In December, the Federal Reserve increased its key interest rate for only the second time in a decade, signifying the Fed’s confidence in the improving U.S. economy. U.S. employers seem to share this confidence, with 40 percent saying they plan to add full-time, permanent staff in the coming year, according to CareerBuilder’s annual job forecast.
The number of employers planning to add full-time, permanent staff is up 4 percentage points from last year, while those who expect a decline in staff levels is down – from 10 percent to 8 percent. The industry expecting to see the highest gains is information technology, where 56 percent of employers plan to add new employees – a significant jump of 12 percentage points from last year.
Temporary and contract labor also will be in higher demand than it was last year, with 51 percent of employers planning to add temporary staff – up from 47 percent last year. More employers also plan to transition some temporary staff into permanent roles in 2017 – 63 percent versus 58 percent in 2016.
The hiring outlook is the best the U.S. has seen in a decade, with 3 in 4 employers saying they feel their business is in a better financial position than it was a year ago. When asked how they think the recent presidential election will affect hiring, 23 percent of employers said they believe the new administration will lead to more jobs, and only 7 percent expect jobs to decrease. More than 1 in 4 (27 percent) foresee no impact on hiring, while 43 percent are undecided.
Five Workplace Trends for 2017
In addition to increased hiring plans, the forecast also reveals five key workforce trends we should expect to see in the coming year.
1. Higher Salaries to Attract, Retain Employees
As more opportunities open up for job seekers, employers will likely see more competition for top talent and will need to adjust their recruiting efforts to attract in-demand candidates. Two thirds of employers plan to increase salaries on initial job offers, 30 percent of all employers will increase it by 5 percent or more, and nearly half of employers expect to increase the minimum wage at their organizations. Of the employers who plan to increase minimum wage, 44 percent will increase it by $3 or more.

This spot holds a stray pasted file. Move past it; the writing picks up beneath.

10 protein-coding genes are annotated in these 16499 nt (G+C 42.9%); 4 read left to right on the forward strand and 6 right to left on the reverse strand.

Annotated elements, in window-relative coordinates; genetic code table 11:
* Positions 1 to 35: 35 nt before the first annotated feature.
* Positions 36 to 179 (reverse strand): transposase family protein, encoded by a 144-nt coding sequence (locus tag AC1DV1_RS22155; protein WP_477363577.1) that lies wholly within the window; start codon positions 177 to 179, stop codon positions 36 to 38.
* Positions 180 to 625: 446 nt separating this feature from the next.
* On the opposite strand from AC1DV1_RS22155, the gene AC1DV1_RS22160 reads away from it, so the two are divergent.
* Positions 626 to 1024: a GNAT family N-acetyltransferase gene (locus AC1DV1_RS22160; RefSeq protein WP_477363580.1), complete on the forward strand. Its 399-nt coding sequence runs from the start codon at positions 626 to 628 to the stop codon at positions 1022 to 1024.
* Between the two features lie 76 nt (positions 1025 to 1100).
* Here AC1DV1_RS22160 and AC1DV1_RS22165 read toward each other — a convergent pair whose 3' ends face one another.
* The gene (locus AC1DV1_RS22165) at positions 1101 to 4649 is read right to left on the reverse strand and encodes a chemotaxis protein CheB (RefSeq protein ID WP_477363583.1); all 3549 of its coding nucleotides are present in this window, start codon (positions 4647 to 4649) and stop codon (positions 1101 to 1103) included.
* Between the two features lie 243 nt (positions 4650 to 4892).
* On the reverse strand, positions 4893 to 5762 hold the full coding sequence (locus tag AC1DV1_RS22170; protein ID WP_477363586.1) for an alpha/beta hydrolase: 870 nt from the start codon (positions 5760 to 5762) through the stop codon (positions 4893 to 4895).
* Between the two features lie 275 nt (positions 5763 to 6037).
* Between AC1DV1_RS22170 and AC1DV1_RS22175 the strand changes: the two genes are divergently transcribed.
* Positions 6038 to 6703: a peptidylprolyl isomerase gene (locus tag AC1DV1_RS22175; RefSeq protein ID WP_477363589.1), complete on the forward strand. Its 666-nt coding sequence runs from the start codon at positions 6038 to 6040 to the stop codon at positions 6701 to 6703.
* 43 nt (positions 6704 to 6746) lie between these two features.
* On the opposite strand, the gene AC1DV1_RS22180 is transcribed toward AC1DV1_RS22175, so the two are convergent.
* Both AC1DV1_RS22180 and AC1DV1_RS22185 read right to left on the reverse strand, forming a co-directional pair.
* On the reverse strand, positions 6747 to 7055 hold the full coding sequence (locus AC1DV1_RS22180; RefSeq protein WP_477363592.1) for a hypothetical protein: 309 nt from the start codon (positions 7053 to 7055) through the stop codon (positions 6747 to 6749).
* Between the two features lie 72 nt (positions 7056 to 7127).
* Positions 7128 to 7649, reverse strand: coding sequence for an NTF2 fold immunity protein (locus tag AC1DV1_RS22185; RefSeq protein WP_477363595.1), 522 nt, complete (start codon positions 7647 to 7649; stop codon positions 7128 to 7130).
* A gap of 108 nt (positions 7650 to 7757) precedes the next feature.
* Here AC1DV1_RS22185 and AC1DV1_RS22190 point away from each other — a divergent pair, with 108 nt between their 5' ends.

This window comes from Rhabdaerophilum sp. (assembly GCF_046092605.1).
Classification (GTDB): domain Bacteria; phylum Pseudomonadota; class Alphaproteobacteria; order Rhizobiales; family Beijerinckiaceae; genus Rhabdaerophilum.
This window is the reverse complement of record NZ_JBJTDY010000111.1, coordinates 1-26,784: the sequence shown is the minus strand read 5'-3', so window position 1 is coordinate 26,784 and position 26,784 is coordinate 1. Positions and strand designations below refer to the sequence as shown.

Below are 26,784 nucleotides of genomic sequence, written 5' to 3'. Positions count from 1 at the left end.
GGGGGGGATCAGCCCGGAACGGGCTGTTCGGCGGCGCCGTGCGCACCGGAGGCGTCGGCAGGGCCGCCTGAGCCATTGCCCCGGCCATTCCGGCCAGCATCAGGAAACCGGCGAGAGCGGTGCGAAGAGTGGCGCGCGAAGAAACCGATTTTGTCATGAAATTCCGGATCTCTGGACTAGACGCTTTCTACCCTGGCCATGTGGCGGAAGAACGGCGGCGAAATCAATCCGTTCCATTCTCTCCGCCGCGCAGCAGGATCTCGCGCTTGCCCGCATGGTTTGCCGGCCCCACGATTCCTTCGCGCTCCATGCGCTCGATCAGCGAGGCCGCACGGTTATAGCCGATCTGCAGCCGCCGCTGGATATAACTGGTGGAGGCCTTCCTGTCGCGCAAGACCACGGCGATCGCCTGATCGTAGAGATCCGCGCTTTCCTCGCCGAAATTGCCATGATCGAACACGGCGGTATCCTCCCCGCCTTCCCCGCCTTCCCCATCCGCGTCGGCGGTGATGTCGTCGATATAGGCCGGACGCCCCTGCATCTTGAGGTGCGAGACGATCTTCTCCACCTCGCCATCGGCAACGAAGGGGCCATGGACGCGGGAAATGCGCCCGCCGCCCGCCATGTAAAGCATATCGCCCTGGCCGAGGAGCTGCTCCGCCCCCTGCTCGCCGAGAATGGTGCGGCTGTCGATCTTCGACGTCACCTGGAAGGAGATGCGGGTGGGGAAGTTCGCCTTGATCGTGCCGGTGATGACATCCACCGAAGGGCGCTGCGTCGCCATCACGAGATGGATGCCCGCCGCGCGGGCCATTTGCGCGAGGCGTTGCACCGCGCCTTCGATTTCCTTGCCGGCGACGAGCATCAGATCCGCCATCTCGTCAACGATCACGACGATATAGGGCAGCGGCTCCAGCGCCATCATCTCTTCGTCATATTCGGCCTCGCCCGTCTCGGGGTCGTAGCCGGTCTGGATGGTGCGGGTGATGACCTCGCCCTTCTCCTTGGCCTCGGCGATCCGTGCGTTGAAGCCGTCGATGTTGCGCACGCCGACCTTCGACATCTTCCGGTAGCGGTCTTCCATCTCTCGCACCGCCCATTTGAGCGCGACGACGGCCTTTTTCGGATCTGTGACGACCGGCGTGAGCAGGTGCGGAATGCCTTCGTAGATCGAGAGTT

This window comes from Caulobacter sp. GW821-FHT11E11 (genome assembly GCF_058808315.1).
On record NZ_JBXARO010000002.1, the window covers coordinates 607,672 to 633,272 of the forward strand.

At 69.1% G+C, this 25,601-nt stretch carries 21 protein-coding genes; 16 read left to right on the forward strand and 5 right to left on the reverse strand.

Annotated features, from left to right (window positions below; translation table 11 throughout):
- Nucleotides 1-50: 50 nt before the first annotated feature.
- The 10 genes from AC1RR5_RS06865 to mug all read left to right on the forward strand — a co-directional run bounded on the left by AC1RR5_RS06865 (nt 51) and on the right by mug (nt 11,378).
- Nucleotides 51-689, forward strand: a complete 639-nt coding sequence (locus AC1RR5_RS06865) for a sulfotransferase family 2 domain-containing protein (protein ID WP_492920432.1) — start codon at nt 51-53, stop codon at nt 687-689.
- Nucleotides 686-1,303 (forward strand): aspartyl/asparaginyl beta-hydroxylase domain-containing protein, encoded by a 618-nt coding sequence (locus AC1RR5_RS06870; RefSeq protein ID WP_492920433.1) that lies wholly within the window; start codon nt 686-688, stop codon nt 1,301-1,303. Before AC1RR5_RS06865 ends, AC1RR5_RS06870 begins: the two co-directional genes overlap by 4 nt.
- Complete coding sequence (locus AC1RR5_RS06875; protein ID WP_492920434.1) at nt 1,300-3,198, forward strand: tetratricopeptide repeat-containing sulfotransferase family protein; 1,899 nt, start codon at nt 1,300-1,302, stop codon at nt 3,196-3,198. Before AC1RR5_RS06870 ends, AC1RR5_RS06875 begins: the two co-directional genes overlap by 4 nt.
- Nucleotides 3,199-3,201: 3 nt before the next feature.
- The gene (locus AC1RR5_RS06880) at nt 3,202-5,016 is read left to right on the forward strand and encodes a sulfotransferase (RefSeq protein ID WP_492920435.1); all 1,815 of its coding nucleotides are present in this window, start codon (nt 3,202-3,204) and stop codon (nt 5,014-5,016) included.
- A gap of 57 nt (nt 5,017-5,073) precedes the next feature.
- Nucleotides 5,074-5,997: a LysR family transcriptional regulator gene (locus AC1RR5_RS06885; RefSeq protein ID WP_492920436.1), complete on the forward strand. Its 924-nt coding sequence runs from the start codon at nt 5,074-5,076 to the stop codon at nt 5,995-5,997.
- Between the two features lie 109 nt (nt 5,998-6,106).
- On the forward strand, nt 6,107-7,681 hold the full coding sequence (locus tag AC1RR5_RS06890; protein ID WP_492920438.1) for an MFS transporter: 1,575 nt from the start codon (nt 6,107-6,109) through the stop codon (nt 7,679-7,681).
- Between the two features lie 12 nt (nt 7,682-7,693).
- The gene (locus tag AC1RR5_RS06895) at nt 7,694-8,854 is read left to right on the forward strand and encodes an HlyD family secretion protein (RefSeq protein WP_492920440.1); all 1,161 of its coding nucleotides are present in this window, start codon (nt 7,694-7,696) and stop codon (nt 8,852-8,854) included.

2. Shifting Focus on Soft Skills
As customer service becomes a key differentiator for businesses, the majority of employers are placing emphasis on soft skills (skills associated with one’s personality, such as a positive attitude, team-oriented or dependable) when evaluating prospective employees across departments in 2017. Sixty-two percent of employers rated a candidate’s soft skills as very important when hiring.
3. Text Messaging as a Recruiting Tool
Employers are adjusting their recruitment tactics to connect with on-the-go job seekers. Forty-one percent of employers said they intend to reach out to candidates via text messages in 2017 to schedule interviews.
4. Social Media Experience Preferred
When it comes to making themselves more marketable, job seekers would be wise to step up their social media skills. Sixty-three percent of employers said they expect employees across job functions to have some experience with social media.
5. Aptitude Over Experience
As they continue to look for ways to bridge the skills gap at their own organizations, many employers are taking a “hire for aptitude, train for skills” approach to hiring. More than half of employers (55 percent) said they will train workers who don’t have experience in their field and hire them in 2017.